Eric Horvitz, Microsoft’s chief scientist, who was a lead contributor to the paper, wrote in an email that he personally took responsibility for inserting the reference, saying he had seen it referred to in a paper by a co-founder of Google’s DeepMind A.I. lab and had not noticed the racist references. When they learned about it, from a post on X, “we were horrified as we were simply looking for a reasonably broad definition of intelligence from psychologists,” he said.

When the Microsoft researchers initially wrote the paper, they called it “First Contact With an AGI System.” But some members of the team, including Dr. Horvitz, disagreed with the characterization.

He later told The Times that they were not seeing something he “would call ‘artificial general intelligence’ — but more so glimmers via probes and surprisingly powerful outputs at times.”

GPT-4 is far from doing everything the human brain can do.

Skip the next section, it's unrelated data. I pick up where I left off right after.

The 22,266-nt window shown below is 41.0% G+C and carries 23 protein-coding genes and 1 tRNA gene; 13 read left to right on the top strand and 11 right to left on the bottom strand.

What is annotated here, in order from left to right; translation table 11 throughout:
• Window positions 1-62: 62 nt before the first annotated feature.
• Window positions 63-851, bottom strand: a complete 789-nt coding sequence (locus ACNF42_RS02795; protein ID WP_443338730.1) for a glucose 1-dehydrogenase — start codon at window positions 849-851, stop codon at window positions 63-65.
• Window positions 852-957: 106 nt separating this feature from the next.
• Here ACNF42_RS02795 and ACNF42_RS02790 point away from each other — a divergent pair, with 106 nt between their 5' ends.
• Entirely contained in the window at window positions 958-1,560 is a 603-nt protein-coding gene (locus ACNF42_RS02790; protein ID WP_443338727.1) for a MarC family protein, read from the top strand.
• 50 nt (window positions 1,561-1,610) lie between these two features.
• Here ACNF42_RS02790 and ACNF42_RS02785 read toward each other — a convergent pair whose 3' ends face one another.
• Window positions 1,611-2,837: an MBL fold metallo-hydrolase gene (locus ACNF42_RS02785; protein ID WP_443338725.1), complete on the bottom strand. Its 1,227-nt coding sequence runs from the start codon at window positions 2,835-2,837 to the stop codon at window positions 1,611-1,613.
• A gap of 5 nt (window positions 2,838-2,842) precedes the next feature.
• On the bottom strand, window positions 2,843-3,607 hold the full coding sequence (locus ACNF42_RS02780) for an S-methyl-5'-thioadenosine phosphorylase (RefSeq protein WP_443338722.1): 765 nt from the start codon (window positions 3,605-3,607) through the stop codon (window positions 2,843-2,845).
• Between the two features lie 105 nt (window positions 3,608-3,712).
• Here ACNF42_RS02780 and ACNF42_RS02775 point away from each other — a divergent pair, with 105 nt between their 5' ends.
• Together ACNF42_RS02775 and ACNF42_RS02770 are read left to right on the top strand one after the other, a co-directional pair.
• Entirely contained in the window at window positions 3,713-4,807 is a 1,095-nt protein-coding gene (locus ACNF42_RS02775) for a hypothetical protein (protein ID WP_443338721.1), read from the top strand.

In a message sent to OpenAI employees on Friday afternoon that was viewed by The Times, OpenAI’s chief strategy officer, Jason Kwon, explicitly said GPT-4 was not A.G.I.

“It is capable of solving small tasks in many jobs, but the ratio of work done by a human to the work done by GPT-4 in the economy remains staggeringly high,” he wrote. “Importantly, an A.G.I. will be a highly autonomous system capable enough to devise novel solutions to longstanding challenges — GPT-4 can’t do that.”

Still, the paper fueled claims from some researchers and pundits that GPT-4 represented a significant step toward A.G.I. and that companies like Microsoft and OpenAI would continue to improve the technology’s reasoning skills.

The A.I. field is still bitterly divided on how intelligent the technology is today or will be anytime soon. If Mr. Musk gets his way, a jury may settle the argument.